26 December 2018

Taking Revelation’s Target Audience Seriously

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        The opening paragraph of Revelation presents the book as a record of a vision given to John by Jesus. Its contents are labeled “the prophecy,” singular, and summarized as “what things that must come to pass soon.”
        John was commanded to write the entire vision in a scroll and to send it to seven churches located in cities of the Roman province of Asia (1:11). The book in its entirety is addressed to seven churches that existed in the latter part of the first century. At the outset, Jesus proclaims blessings to “he who reads and they who hear the words of the prophecy.”
        The first vision includes seven individual letters addressed to the messenger of each of the seven churches. They include praise, correction, warnings, and promises for the Christians of the seven churches. Each ends with the admonishment: “Hear what the Spirit is saying to the churches,” plural. 
The seven churches do not drop out of the picture after chapter 3; the promises for overcoming Christians found in the seven letters have verbal links to the book’s final vision of New Jerusalem.
        The exhortation to hear what the Spirit is saying to the churches occurs again in the middle of the book (13:9-10, “If anyone has an ear: let him hear”). And the seven churches are mentioned again at the close of the book (22:16, “I, Jesus, have sent my angel to you with this testimony for the churches”).
        This does not mean Revelation was only applicable to the Christians of the seven churches of Asia in the first century. There were more than seven churches in Asia and dozens if not hundreds throughout the Roman Empire. The use of plural terms like “churches” or descriptions of saints redeemed from every nation, tribe, tongue, and people anticipate a wider audience. Yet the seven churches of Asia remain a part of that audience, however large it is in the end.
        The number seven is used symbolically to represent completion. Seven churches were chosen rather than another number because they represent a larger whole, though they are included in that whole. The concluding admonishment of each of the letters to hear what the spirit is saying to the “churches” implies a broader audience, likewise the global scope of many of the book’s visions and its conclusion with the promised New Creation.
        Though the message is to a broader group than the seven churches of Asia, any interpretation that makes them irrelevant to the book’s message does not do justice to the Revelation’s self-portrayal. This is a fundamental problem with most “futurist” readings of Revelation that insist its prophecies are applicable primarily if not exclusively to History’s final generation. If true, then the churches of Asia and the exhortations to them are little more than props, a literary fiction used to portray an entirely different reality.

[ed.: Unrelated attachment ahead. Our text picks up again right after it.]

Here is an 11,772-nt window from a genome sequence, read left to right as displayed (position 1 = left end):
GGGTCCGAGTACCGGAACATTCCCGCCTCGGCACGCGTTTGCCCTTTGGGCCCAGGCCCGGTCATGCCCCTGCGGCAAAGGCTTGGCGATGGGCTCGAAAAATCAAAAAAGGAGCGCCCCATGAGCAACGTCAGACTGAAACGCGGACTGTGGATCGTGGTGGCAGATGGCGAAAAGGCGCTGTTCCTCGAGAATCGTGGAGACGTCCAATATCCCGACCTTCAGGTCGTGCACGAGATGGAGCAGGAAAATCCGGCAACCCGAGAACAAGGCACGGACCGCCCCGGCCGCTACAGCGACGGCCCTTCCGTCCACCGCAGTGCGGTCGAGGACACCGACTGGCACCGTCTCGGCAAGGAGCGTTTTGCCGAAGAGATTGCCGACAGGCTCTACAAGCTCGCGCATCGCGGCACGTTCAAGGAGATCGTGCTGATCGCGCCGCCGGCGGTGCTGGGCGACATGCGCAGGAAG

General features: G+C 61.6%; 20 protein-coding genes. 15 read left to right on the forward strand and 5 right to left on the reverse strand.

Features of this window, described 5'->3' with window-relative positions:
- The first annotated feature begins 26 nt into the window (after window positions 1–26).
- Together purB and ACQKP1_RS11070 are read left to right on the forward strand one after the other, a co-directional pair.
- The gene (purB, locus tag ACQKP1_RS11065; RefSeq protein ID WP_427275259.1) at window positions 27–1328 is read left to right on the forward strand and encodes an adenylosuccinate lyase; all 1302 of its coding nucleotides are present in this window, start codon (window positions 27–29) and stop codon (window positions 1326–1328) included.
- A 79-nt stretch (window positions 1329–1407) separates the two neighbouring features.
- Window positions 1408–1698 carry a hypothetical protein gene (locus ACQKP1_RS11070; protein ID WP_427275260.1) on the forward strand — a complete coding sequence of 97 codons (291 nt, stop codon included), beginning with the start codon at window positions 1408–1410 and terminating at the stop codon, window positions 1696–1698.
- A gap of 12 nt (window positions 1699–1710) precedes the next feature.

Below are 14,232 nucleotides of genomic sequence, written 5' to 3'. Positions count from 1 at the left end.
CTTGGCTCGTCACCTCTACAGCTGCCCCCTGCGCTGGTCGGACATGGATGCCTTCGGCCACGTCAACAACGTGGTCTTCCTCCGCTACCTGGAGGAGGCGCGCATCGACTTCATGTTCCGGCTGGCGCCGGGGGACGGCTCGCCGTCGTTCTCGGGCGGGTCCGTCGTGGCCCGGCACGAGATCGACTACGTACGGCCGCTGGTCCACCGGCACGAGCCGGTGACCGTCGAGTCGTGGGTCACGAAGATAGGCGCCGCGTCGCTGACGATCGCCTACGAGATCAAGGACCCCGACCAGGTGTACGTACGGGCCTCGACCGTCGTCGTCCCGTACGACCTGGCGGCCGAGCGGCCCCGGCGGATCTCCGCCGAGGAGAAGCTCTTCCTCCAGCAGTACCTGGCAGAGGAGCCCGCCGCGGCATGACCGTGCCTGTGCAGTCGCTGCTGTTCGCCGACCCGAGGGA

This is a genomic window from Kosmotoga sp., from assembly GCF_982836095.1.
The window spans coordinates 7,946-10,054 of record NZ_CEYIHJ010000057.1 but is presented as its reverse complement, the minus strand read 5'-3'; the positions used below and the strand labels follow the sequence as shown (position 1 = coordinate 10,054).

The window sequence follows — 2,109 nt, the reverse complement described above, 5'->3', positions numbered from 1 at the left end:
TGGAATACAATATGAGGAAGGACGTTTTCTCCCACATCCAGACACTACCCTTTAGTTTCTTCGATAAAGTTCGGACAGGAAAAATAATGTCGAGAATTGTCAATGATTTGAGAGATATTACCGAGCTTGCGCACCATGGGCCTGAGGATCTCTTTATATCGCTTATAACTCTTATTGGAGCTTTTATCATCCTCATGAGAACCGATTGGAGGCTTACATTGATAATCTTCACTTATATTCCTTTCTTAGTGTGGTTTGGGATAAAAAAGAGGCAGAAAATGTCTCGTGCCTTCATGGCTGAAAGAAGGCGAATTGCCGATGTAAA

Ignoring the historical setting creates real problems. For example, the claim that the promise to keep the church of Philadelphia “out of the hour of trial” refers to a “rapture” and escape from the final “tribulation” in a distant future renders the promise meaningless to the Philadelphians (3:10).
        Regardless of what happens in the future, no Christians from ancient Philadelphia will ever experience this final “tribulation” or escape from it on account of death and the passage of time. Neither will the Christians from the other churches of Asia.
        This and similar passages must first be interpreted in their original historical context. What was the imminent “hour of trial” facing the church at Philadelphia? How did Jesus keep them from it? To what did Jesus refer when he told the church at Smyrna that they faced “tribulation ten days?” Who and what were the Nicolaitans, “Jezebel” or the “teachings of Balaam?”
        For much of Church history the book of Revelation has been relegated to the sidelines; even ignored. This is a tragedy since it is a message of direct relevance to all Christians who live between the day John received and the arrival of New Jerusalem. If the book’s message is to be recovered, we must start first by taking Revelation’s original historical situation at face value.

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